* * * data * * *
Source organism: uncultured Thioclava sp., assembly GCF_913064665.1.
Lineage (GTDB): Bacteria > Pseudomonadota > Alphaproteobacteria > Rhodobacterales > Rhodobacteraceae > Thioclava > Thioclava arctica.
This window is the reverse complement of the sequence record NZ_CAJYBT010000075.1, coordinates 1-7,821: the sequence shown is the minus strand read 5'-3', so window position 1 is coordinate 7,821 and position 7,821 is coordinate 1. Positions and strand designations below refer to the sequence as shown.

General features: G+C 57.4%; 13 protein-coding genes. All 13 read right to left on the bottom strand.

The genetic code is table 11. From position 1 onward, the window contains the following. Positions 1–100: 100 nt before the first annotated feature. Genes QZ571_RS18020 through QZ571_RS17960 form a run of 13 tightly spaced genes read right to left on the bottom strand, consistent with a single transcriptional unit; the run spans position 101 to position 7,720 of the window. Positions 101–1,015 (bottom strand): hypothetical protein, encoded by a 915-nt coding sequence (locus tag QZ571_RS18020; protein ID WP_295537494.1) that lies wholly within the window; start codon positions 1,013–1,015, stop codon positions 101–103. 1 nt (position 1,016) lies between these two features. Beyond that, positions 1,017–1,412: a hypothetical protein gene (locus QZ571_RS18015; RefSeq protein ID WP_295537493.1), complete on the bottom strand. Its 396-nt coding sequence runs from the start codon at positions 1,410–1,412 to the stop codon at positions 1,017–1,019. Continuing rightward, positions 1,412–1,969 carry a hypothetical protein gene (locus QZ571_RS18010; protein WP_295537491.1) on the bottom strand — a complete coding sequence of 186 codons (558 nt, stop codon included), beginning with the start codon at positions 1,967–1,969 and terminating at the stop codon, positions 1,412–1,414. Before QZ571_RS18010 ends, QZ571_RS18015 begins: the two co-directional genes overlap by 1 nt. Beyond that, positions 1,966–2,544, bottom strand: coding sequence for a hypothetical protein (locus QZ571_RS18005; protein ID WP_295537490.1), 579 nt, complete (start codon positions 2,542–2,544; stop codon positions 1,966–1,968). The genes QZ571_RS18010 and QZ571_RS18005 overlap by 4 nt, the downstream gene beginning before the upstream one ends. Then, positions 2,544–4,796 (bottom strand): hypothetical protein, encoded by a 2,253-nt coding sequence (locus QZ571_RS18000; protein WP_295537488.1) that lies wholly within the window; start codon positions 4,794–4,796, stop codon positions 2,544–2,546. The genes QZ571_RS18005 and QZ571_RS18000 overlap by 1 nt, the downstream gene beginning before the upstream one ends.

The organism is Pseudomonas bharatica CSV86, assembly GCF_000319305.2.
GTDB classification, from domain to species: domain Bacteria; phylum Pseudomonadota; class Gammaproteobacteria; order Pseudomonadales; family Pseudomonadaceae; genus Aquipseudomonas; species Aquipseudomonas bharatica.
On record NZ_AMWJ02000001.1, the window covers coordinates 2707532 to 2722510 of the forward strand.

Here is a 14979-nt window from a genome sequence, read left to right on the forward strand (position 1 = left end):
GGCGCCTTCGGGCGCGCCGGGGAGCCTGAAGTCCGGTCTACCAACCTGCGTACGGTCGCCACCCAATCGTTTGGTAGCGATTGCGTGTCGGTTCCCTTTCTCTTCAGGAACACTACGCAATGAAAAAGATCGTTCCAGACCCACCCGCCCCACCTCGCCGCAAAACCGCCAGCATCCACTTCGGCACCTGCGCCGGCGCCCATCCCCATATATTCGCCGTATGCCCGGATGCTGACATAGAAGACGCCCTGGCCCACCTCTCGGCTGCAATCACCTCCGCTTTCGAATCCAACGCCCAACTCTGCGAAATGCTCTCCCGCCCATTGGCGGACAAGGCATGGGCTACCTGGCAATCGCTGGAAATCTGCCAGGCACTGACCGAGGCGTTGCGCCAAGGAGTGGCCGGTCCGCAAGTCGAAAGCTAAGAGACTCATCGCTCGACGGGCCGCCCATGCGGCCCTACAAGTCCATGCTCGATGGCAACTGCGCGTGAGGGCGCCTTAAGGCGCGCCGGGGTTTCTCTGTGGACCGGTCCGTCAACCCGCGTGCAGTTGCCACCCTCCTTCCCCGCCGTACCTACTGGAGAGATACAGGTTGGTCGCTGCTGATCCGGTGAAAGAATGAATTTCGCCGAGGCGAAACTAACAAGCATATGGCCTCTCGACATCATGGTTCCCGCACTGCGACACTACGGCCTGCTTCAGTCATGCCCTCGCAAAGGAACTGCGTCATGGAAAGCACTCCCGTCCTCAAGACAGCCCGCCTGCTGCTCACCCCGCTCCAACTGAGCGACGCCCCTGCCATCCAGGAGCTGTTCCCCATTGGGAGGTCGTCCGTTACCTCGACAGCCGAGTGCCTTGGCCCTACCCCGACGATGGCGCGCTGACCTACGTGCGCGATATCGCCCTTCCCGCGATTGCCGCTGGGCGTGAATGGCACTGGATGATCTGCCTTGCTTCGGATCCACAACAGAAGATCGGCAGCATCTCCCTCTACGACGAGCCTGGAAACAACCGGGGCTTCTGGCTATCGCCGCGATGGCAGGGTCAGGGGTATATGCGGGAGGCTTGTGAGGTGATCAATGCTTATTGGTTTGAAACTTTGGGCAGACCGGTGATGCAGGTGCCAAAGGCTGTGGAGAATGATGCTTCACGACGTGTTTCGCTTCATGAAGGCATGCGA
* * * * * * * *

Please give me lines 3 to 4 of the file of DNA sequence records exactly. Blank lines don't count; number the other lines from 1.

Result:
This window is the reverse complement of the sequence record NZ_CAJYBT010000075.1, coordinates 1-7,821: the sequence shown is the minus strand read 5'-3', so window position 1 is coordinate 7,821 and position 7,821 is coordinate 1. Positions and strand designations below refer to the sequence as shown.

General features: G+C 57.4%; 13 protein-coding genes. All 13 read right to left on the bottom strand.